I’m just back from Italy where it rained constantly, just like here. The inclement weather necessitated lingering over lunch in restaurants more often than I might ordinarily. Every cloud, etc etc…. I consequently found myself eating enormous portions of spinach at every opportunity, by way of compensation.
That might be your idea of hell. Once upon a time it would have been mine, too. But if you are ever down that way, try ordering spinaci with your main meal (often available even when it’s not on the menu) and prepare to be amazed by those dark leafy greens.
I’ve never understood why I’ve never been able to cook spinach the way they do in Italy. It just doesn’t taste the same here, even though it grows easily and abundantly in our soil. So I decided, as part of my ongoing nutrition research, to find out the secret of successful spinach.
No big secret, as it turned out; just a few basic rules. First, don’t buy those pathetic bags of insipid ‘baby’ leaves from supermarkets. Instead you want that butch, adult spinach with giant leaves that would be embarrassed to find itself in a plastic bag, and that you are more likely to find in a farm shop, or market. When preparing, you only need to remove the bigger stalks and then just chop the rest. There is so much water in spinach that you don’t need to boil or even steam. Just heat some extra virgin olive oil in a pan. Second, and most importantly, add as much sliced garlic to the oil as you feel is socially acceptable, then add the chopped spinach and cook for just a few minutes on a low heat. Drain well, add a squirt of lemon juice and a grind of black pepper and an optional knob of butter. For me, the garlic really does the trick. For an extra indulgence, add some freshly grated parmesan cheese.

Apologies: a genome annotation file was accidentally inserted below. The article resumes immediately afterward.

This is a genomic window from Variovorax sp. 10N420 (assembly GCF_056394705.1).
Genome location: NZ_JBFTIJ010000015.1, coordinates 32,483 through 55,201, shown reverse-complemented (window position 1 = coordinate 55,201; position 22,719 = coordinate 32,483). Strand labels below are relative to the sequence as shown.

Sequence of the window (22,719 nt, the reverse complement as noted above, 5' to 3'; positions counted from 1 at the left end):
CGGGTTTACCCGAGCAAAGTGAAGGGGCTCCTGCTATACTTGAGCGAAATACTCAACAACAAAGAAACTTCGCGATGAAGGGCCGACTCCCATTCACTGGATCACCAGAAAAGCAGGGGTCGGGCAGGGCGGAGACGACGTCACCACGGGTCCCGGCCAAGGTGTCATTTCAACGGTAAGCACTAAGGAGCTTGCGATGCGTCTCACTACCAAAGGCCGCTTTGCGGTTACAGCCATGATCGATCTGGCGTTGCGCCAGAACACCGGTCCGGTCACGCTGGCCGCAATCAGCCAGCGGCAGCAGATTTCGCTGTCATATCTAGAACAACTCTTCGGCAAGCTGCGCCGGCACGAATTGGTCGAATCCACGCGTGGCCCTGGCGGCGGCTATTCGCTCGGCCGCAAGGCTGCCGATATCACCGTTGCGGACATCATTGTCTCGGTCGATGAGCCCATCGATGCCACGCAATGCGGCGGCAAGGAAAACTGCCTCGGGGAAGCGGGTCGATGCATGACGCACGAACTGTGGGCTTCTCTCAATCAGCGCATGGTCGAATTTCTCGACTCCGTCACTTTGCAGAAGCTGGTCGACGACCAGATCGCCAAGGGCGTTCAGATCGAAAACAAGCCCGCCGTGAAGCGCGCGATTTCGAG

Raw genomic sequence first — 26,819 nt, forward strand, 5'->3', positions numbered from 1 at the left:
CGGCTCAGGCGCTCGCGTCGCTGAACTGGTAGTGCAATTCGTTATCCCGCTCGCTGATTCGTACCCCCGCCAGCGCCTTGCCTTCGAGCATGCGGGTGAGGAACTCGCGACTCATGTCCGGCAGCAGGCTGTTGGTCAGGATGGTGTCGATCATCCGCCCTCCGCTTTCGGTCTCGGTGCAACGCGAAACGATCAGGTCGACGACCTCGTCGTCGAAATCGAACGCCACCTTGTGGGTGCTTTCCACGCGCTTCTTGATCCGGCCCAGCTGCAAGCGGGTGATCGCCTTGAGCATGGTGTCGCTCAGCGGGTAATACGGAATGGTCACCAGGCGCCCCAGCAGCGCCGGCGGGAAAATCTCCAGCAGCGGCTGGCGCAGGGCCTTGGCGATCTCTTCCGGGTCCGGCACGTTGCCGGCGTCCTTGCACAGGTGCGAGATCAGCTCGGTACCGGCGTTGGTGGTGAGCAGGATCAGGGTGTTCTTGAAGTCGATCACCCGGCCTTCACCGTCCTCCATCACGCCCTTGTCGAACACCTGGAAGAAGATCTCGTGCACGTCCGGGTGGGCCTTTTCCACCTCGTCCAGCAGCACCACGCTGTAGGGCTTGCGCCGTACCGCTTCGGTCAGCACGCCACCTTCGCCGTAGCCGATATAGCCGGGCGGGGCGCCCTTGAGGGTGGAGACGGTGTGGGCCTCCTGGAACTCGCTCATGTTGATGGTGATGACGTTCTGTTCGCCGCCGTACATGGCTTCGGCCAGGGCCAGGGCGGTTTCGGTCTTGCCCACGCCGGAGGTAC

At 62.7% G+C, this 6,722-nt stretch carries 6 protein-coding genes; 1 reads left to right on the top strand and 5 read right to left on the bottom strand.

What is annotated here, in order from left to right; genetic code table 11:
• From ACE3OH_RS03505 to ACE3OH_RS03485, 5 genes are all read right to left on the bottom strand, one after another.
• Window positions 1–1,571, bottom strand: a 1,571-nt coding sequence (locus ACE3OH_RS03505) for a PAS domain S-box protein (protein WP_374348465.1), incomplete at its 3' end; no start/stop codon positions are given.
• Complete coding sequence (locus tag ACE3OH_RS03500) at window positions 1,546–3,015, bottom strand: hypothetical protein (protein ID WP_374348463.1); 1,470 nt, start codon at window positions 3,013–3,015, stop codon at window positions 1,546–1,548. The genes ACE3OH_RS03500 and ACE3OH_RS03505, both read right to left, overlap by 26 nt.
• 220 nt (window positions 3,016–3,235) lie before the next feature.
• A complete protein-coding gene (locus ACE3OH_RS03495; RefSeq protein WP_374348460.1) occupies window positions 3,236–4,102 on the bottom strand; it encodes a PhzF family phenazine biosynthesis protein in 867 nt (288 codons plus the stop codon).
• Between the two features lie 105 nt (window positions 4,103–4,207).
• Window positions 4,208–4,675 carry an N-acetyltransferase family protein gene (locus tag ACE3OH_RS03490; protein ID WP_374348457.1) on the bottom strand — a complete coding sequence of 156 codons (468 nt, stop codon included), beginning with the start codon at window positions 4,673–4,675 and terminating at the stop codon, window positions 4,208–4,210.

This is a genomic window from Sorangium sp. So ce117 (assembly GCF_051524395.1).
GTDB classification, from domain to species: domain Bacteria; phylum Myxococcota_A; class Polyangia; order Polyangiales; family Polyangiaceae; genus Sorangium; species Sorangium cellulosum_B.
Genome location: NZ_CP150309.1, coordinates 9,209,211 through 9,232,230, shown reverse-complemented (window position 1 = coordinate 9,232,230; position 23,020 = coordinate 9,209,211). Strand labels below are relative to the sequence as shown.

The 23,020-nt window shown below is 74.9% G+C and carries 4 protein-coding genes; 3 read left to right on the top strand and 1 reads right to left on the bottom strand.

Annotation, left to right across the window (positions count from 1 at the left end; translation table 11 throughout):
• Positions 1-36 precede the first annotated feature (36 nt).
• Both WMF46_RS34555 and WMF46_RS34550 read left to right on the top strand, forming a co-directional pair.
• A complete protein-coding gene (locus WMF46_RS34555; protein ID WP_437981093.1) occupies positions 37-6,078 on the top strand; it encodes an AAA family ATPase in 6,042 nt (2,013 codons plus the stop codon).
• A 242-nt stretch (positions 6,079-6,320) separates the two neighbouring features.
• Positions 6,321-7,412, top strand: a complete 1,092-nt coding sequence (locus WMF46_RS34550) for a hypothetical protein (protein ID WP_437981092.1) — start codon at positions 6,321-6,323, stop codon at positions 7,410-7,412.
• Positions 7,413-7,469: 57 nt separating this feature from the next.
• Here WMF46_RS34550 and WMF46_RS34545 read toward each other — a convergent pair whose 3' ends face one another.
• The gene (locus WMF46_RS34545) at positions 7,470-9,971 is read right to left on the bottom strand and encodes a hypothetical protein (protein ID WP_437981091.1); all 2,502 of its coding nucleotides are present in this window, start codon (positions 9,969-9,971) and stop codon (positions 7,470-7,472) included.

I have always encouraged people to eat lots of dark leafy greens and my rule of thumb is that the darker the leaf, the better for you. Beefy big spinach is lovely and dark, and its nutritional value is superlative. I generally recommend it for its mineral content – potassium, calcium and magnesium in particular, but also folate. Spinach has high antioxidant activity and is chock full of carotenoids, those plant chemicals which protect you from sun damage and which I wrote about in an earlier post. One of the carotenoids in spinach, neoxanthin, has been found to be effective against prostate cancer cells in vitro, and to reduce age-related brain degeneration in rats. In humans, these carotenoids, together with the pigment chlorophyll found in dark leafy greens, play an important role in the prevention of many chronic diseases, including cancer and heart disease. Chlorophyll is a powerful anti-inflammatory agent, considered promising for the treatment of inflammation-related diseases. The human body cannot make carotenoids or chlorophyll, so I recommend a hefty dose of leafy greens on a daily basis, whatever the weather.
De La Rosa, L.A., Alvarez-Parrilla, E., & González-Aguilar (2009) Fruit and Vegetable Phytochemicals: Chemistry, Nutritional Value and Stability. In: Yahia, E.M. The Contribution of Fruit and Vegetable Consumption to Human Health. Oxford: Wiley-Blackwell.
Žnidarčič, D. Ban, D. & Šircelj, H. (2011) Carotenoid and chlorophyll composition of commonly consumed leafy vegetables in Mediterranean countries. Food Chemistry, 129: 1164-1168.
Subramoniam, A. et al (2011) Chlorophyll revisited: Anti-inflammatory activities of chlorophyll a and inhibition of expression of TNF-a gene by the same. Inflammation. Published on-line October 2011.
Top photo: graur codrin/www.FreeDigitalPhotos.net